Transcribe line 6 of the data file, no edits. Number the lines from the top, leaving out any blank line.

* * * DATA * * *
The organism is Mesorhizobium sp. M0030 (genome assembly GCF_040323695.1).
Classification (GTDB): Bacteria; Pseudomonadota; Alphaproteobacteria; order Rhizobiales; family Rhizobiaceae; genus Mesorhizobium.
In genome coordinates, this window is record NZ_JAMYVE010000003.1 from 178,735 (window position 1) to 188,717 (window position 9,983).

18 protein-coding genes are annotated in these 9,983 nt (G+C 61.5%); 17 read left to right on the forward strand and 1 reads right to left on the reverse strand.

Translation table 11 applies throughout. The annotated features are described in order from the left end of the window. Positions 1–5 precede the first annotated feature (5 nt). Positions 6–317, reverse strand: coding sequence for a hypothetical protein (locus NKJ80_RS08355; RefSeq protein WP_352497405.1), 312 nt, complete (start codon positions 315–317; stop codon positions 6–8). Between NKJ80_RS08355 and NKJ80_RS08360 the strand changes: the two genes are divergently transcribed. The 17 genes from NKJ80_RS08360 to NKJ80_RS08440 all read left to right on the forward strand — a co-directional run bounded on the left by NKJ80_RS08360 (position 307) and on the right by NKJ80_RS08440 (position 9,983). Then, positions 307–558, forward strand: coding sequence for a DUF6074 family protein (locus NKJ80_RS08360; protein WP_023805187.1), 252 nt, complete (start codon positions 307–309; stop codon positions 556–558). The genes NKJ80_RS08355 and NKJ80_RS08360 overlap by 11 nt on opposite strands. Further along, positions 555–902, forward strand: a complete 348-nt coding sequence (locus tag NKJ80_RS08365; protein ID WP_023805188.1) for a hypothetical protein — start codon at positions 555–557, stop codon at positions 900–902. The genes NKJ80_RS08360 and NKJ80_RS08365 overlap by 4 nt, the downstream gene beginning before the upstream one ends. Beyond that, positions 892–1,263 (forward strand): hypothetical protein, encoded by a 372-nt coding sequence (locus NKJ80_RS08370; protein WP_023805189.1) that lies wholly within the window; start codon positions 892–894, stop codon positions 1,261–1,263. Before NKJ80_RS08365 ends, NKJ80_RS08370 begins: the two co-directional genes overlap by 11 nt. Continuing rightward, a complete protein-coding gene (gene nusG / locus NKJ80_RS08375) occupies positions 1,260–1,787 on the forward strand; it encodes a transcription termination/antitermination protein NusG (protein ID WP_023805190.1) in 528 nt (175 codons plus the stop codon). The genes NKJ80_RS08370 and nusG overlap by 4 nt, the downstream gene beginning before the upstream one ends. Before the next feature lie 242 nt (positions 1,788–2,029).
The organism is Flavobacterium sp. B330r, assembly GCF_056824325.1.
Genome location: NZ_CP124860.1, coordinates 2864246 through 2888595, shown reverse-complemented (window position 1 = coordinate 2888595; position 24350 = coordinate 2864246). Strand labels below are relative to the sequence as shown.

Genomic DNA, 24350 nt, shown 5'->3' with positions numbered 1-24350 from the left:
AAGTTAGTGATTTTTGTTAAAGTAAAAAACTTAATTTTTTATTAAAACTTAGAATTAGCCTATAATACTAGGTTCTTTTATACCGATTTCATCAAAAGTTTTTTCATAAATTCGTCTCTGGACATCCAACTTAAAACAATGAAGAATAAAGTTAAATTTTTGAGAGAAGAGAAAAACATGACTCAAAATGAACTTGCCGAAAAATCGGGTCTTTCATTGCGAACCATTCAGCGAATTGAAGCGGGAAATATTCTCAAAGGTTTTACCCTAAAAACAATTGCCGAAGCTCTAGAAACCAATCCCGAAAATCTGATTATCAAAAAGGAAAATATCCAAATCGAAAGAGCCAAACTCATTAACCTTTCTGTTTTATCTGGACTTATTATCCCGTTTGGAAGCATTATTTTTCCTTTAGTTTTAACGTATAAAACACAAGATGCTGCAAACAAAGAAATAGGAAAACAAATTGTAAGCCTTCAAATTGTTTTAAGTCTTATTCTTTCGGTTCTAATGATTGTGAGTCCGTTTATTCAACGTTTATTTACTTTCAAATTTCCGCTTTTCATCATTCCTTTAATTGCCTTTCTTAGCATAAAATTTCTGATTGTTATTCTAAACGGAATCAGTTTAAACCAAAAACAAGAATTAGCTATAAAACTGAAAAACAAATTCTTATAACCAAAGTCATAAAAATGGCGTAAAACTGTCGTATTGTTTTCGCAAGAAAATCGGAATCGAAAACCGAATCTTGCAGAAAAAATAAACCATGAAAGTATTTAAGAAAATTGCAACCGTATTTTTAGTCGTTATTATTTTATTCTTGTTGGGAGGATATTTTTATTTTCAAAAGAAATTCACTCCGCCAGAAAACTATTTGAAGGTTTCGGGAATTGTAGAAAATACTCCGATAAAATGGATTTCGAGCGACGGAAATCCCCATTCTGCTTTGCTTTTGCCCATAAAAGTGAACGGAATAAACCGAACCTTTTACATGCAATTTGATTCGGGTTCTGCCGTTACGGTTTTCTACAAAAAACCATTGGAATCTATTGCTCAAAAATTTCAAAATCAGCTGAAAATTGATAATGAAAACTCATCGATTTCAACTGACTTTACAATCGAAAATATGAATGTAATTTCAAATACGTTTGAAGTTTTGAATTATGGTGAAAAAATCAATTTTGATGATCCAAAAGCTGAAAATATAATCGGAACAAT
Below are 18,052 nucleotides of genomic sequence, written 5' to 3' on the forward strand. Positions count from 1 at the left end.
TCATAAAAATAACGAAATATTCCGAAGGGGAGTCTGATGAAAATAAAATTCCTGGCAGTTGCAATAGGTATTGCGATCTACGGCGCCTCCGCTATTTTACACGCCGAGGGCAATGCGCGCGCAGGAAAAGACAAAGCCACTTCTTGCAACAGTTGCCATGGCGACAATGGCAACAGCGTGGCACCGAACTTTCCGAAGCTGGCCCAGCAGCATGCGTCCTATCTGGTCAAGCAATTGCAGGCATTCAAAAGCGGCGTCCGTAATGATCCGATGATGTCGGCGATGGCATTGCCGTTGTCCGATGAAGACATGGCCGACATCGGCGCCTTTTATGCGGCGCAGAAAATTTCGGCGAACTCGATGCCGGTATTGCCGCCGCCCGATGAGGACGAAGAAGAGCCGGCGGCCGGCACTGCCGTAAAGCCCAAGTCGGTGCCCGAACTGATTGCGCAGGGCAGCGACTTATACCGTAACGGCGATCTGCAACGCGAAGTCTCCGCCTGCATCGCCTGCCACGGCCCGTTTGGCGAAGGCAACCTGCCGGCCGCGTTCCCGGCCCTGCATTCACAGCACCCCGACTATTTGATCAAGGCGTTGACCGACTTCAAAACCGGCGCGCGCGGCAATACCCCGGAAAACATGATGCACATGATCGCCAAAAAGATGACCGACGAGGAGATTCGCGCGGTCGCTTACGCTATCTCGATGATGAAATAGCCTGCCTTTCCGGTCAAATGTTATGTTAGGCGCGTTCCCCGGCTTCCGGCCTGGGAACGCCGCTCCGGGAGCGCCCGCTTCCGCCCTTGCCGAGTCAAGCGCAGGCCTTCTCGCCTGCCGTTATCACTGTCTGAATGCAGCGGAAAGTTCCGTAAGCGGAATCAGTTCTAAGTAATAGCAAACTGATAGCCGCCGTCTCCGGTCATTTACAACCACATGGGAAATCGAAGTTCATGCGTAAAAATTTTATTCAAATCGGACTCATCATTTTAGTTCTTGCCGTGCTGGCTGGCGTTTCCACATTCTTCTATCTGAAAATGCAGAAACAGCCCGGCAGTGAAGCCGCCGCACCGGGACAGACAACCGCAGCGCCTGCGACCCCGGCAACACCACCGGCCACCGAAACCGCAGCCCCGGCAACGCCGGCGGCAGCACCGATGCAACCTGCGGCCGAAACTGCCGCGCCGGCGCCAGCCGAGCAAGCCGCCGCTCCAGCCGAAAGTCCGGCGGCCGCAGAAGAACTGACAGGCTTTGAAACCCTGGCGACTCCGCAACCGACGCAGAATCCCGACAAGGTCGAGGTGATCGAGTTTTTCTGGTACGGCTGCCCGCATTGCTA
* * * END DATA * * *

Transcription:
The organism is Flavobacterium sp. B330r, assembly GCF_056824325.1.